For me, I wasn’t confident in my ability to find the trail head. I thought there was a very real chance that I would drive an hour to a trail head, not be able to find it, not have any cellular service, and have to turn around to come home. OR WORSE–what if I found the wrong trail head and ended up lost and alone? FINALLY, at the age of 28, I asked for help. It took me taking a drive to Hawk Mountain and asking one of the volunteers for advice. Once I asked for help, the rest took care of itself. Really look at what is getting in your way! Usually, it’s something silly. Getting that thing out of your way is as simple as asking for help. So do it!

(By the way, I’m here, willing to help.)

2. Plan a hike

For some of you, the thing that is getting in the way is not knowing where to start.

DON’T: Show up at a park and hope for the best.

It MAY turn out fine. You MIGHT get to the park, find a map at the trail head, choose a really great hike and be totally satisfied with your decision.

What’s more likely is one of the following:

  • You get to the park and you can’t find a trail head. Sometimes trail heads are littered all over the place. Other times they are tricky to find. You won’t know until you get there if you don’t plan ahead.
  • You get to the park and the trail map is too faint. Most trail heads have a map so that you can “plan a route.” They sit out there for YEARS and eventually they are no longer legible.
  • You get to the park and pick a random trail head. The trail map is legible. Great! The problem is that the trail map doesn’t have a 1-5 list of the most scenic to the least. You may end up randomly choosing the least popular route and then your view of that location is skewed by inaccurate information.
  • You don’t have a map to take with you and since you’re not familiar with the route, you get lost.

I could keep on going, but I think you get the point. Being spontaneous can be fun, but always make a primary plan. You are free to change it at any time!


This definitely seems harder than it is. Wherever you live, there are definitely organized sites that provide detailed instructions about ALL the hikes in and around your area.

  • Open google.
  • Type in some stuff:
    • “Best hikes in/near _______________(the place that I live).”
    • “Hiking in/near _______________ (the place that I live).”
    • “Day hikes in/near _____________________ (the place that I live)”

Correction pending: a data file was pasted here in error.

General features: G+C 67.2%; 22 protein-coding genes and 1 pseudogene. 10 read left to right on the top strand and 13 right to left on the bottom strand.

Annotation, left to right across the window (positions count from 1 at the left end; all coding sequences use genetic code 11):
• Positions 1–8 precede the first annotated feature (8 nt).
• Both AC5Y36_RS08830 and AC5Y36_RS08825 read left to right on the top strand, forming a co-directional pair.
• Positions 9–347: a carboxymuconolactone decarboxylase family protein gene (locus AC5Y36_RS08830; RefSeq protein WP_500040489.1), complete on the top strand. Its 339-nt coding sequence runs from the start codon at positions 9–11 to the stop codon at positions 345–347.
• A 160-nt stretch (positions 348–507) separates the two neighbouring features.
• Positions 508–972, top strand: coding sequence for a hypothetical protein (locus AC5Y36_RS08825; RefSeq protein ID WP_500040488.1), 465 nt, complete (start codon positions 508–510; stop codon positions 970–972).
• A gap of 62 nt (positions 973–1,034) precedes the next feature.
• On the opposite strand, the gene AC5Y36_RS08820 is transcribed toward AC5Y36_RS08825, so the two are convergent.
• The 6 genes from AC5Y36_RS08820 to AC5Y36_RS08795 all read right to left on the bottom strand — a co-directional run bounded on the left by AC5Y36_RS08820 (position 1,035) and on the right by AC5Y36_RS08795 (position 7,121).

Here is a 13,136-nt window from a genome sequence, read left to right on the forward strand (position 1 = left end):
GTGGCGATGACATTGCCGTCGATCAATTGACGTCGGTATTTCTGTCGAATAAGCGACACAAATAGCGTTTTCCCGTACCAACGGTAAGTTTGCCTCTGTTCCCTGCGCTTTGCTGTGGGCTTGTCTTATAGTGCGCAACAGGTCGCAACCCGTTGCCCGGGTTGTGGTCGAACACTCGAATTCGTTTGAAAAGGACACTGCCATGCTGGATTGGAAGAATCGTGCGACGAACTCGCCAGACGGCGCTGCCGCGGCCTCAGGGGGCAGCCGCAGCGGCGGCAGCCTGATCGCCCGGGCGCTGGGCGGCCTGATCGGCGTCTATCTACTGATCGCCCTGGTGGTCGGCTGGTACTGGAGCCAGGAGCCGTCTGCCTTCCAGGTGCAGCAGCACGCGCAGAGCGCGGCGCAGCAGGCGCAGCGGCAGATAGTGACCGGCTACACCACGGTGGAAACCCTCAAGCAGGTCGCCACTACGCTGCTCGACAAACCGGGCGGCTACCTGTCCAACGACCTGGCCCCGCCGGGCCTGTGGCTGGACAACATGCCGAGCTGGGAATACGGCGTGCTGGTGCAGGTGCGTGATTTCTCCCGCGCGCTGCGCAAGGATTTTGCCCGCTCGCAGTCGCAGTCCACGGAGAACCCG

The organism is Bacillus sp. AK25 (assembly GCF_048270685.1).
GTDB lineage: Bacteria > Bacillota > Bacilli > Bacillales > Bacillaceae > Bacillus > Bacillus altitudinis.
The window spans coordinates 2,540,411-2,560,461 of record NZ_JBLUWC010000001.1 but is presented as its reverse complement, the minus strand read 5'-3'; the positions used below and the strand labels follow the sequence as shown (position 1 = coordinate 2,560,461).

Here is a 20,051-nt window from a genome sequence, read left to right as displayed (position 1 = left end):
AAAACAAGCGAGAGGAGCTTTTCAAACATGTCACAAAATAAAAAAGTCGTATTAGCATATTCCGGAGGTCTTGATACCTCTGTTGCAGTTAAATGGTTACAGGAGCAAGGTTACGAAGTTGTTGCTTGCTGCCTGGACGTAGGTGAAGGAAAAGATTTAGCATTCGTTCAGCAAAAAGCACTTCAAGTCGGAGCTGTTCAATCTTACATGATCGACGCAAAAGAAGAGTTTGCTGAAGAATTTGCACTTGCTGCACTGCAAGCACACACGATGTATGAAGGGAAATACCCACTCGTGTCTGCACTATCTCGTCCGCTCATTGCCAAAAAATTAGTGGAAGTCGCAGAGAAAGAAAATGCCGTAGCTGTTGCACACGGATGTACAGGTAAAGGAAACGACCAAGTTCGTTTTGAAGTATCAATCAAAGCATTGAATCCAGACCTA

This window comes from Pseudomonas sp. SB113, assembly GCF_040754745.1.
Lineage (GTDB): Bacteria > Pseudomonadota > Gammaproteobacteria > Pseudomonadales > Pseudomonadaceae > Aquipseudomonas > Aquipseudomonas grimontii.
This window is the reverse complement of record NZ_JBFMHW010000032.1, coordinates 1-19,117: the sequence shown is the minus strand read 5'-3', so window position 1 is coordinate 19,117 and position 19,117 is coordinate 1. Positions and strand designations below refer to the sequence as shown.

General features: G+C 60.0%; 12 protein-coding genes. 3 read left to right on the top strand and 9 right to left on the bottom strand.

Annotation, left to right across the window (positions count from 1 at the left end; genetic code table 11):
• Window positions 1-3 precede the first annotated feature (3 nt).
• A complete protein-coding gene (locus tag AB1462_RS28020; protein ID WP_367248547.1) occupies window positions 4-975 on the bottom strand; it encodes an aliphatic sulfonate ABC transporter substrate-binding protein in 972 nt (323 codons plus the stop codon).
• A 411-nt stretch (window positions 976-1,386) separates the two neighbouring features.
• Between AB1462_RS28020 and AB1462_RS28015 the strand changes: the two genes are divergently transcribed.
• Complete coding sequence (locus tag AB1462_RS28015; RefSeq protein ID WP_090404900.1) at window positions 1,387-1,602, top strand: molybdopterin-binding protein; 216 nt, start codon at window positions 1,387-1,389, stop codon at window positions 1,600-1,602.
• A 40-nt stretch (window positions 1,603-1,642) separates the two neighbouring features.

• Open up the some of the links, and book mark the ones that seem legit.
  • Read reviews. People will tell you if they hated the hike and why. Then, based on their reasons for loving or hating it, you can decide whether or not it’s for you.
  • Pick something EASY and relatively CLOSE for your first hike.
  • Print the map (and bring it with you)! If the map is not printable, you may need to order it.
  • Highlight your route.
  • Familiarize yourself with the elements of the hike. This will allow you to have peace of mind as you hike. You can say: “Ohhhh right, here’s the stream at mile 5. We turn right on the blue trail in 1 mile.”
    • Where are the views? Where are the streams? Where do you need to turn (if at all)? How long is the hike? Can you bail out and return to your car at any time? If so, where?

If you live in Pennsylvania start here: Mid-Atlantic Hikes, All Trails, Pa Hikes


Seriously, you just have to do it. Set an alarm. Ask someone to go with you. If no one can go with you, go anyways! Kyle and I prefer to hike together, but sometimes it’s really nice to hike alone. Fact is, you’ll only find out if you just go.

Really take a look at what’s getting in the way of you taking a step out the door. I’m willing to guess that the only thing getting in your way is you. If you can’t get it out of the way, ASK FOR HELP! Plan a hike, and go! I think you’ll be happy you did. 

AND! While you’re out there, take some pictures and share them with us!

Sincerely Yours,

The Mitteneers


    1. Thank you for the kind words! You are so very welcome! Motivation isn’t so hard to come by once you take the first step! Get out there!